Lingerie trends weren’t just about fashion, but they were also representative of what was deemed an attractive female body. They also began to reflect that women no longer wanted to conform to a prescribed social mandate.  

I can remember the first time I bought lingerie for someone other than myself. A well-intentioned older friend, scandalised when she saw drawers of my non-matching granny underwear, thought she would do my then-boyfriend a favour. She took me shopping, chose lingerie that I would never have picked for myself, and told me: “He’s going to loooooove this!” Tongue-tied by awkwardness, buoyed by her enthusiasm, I bought bras that I don’t remember and doubt I have worn past the year we were together. I remember the flush of heat above my collar when my ex thanked our friend in a manner that read: I’m joking, but not really. 

Looking back, we were both (literally) buying into the message of lingerie being bought for the person who would be seeing it, and not for the person actually wearing it. 

But can you blame us, considering the barrage of mass media that enforced this belief years ago? One of the most famous (or infamous) billboards was a Wonderbra billboard poster in 1994, rumoured to have caused traffic accidents because of gawking pedestrians and drivers. It featured model Eva Herzigova in a push-up plunge bra, looking down at her cleavage and smiling in coy delight. The poster read: “Hello boys”. 

Deemed iconic in the 1990s, it was given an overhaul in 2019, on the ad’s 25th anniversary. The new advert shows a model wearing a strapless bra making direct eye contact with the camera, with the text, “Hello me!” It was meant to herald “female self-empowerment”. Instead, it was mocked for celebrating an ad that carried a message which was sexist and archaic.  

When speaking to many women for their thoughts on lingerie, some shared that the association between the male gaze and lingerie is subliminal, to the point that it has caused a disconnect.

“So much of the old ads about pleasing men resonated with me so badly that now I automatically ignore all lingerie ads,” one said. “I can’t get away from the fact that lingerie is also bought for the other person — it’s just too ingrained in me to believe I’m buying it only because I think it looks good,” another shared.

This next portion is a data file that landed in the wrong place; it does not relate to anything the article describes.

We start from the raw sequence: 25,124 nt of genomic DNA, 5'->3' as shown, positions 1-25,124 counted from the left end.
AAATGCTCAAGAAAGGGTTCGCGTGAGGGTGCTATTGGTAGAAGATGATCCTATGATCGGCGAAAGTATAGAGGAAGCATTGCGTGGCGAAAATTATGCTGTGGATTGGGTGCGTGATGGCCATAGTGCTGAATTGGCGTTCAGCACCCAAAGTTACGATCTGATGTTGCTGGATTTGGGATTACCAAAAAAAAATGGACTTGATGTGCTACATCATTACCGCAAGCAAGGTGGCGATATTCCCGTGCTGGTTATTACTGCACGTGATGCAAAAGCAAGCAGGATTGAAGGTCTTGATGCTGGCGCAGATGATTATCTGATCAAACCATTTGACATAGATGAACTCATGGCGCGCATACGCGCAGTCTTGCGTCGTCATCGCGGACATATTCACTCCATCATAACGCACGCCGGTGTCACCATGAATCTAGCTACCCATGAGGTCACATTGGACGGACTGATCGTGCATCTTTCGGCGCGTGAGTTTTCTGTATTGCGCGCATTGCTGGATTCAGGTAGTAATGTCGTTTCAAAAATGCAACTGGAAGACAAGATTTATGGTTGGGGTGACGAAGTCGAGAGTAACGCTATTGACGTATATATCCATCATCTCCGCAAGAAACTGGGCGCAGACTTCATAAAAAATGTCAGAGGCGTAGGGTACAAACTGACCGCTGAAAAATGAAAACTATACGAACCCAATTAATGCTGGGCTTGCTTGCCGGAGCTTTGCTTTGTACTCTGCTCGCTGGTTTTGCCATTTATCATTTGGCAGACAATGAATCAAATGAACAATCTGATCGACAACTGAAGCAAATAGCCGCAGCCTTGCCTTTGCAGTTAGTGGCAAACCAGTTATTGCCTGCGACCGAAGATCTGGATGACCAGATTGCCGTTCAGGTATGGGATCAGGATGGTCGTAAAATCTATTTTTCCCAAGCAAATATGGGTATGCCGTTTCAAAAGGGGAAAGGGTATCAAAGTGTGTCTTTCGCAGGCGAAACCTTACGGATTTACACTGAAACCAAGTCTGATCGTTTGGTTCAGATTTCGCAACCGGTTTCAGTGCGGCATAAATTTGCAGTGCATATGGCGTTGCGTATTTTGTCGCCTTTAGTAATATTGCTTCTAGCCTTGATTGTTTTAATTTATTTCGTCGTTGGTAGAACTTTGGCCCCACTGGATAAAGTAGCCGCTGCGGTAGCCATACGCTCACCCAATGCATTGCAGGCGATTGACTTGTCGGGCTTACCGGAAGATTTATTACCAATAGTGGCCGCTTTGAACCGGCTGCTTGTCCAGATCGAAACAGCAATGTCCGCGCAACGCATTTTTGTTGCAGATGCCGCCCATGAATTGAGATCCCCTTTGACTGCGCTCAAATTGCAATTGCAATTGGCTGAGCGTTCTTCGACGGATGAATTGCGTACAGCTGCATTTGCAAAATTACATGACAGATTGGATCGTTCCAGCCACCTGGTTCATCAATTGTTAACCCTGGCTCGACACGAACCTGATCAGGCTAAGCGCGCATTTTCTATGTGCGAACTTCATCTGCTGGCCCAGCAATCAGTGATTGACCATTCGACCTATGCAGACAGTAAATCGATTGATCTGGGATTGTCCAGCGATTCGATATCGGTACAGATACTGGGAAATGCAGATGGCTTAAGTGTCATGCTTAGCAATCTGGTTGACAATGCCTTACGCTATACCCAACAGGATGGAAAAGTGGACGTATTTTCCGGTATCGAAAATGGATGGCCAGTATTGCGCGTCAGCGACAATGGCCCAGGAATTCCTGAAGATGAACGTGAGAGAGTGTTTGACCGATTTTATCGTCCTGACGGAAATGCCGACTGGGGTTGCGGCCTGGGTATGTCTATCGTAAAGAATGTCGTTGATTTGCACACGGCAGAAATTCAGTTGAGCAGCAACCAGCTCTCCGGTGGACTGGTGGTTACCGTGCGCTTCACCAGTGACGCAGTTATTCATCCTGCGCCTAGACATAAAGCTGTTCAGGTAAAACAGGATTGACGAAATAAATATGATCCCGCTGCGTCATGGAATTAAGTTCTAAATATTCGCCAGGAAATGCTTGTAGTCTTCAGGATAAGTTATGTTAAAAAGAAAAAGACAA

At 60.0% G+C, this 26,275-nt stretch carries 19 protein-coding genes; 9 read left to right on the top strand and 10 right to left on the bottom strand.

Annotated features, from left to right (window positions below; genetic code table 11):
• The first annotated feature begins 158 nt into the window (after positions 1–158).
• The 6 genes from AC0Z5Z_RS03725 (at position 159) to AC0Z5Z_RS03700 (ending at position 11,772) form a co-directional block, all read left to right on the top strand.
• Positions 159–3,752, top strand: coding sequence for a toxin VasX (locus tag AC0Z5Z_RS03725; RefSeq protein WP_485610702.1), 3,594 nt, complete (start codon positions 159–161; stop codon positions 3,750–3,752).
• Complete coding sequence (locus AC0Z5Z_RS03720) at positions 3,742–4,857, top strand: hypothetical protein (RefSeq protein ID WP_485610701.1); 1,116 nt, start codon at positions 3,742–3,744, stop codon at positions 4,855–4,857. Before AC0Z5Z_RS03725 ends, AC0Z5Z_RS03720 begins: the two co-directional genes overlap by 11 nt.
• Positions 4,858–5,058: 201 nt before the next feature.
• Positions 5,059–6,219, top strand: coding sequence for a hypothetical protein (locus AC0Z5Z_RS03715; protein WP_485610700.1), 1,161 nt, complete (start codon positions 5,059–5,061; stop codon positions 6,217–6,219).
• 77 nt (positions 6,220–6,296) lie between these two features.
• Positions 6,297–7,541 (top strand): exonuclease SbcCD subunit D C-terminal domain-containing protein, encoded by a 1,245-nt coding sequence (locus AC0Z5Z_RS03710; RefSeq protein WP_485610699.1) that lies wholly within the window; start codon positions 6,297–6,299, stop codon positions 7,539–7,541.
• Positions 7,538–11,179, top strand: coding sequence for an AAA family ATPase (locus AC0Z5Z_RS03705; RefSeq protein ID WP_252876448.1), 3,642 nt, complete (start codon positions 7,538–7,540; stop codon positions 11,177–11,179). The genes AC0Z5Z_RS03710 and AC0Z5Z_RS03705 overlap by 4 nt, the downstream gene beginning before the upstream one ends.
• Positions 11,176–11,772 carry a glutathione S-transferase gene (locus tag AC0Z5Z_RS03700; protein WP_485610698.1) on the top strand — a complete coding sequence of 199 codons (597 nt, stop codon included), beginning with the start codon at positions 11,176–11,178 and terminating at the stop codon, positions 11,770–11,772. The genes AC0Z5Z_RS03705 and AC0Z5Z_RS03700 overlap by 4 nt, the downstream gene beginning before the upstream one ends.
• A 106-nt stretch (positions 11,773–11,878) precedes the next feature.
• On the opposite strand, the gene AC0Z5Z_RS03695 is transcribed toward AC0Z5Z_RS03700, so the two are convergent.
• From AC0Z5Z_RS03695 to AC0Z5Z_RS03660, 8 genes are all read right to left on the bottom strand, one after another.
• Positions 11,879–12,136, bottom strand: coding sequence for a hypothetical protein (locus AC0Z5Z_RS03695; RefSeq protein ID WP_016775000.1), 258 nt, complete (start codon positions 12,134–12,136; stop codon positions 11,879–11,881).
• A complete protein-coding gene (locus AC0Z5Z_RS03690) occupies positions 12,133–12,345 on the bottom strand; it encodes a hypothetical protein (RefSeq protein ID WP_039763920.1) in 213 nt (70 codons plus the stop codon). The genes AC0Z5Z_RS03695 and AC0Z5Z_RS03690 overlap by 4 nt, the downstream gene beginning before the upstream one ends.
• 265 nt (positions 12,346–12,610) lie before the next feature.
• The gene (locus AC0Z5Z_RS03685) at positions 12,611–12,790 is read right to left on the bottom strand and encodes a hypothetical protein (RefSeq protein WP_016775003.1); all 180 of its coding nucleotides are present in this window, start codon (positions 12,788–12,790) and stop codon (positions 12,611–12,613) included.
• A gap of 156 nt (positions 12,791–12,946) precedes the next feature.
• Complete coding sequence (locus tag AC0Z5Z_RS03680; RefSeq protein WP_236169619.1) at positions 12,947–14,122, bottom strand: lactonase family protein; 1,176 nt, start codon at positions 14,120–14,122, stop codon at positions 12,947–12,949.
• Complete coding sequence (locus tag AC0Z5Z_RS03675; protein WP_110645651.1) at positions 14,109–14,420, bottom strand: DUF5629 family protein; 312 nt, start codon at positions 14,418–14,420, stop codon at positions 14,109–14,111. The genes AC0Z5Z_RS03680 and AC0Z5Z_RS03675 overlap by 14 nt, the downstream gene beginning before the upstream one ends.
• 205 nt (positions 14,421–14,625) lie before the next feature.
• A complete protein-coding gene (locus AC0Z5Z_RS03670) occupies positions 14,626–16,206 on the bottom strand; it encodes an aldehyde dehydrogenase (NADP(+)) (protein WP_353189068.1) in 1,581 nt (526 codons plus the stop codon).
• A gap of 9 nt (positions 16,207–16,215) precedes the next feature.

This association is understandable, but also unfortunate, considering the commendable, concerted effort that has been made by underwear brands around the world. The key messages now are comfort, body confidence, and representation. Push up bras are making way for bralettes, T-shirt bras, and activewear, brands like Savage x Fenty are embracing diversity in models, and there has also been an increase in inclusivity with the sale of underwear bottoms for pre-surgery transgender women and bras to accommodate a wider bust. 

It’s an ethos echoed by local lingerie labels, whom I reached out to find out more about their brand messaging. “A lot of Instagram followers notice us because of our body positive brand message. However, they stay because they know we are committed to that cause,” says Chow Li Ying, the woman behind Our Bralette Club, which also offers custom-sized bralettes. “Good-looking things always sell, but the foundation of all our designs is always comfort.” 

Kate Low of Perk by Kate notes how lingerie has changed significantly in the last few years, and because of choice: “We now have a choice in designs — I can choose pieces that fit me, instead of feeling like I’m suffocating. 

“The fact that the choice of lingerie has expanded rather than me having to conform to what the market has previously designed is liberating.”

Both shared anecdotes about customers with different needs and at different life stages (a nursing mum, a breast cancer survivor, a pregnant woman) who have shared how important lingerie has played in making themselves feel better about their body.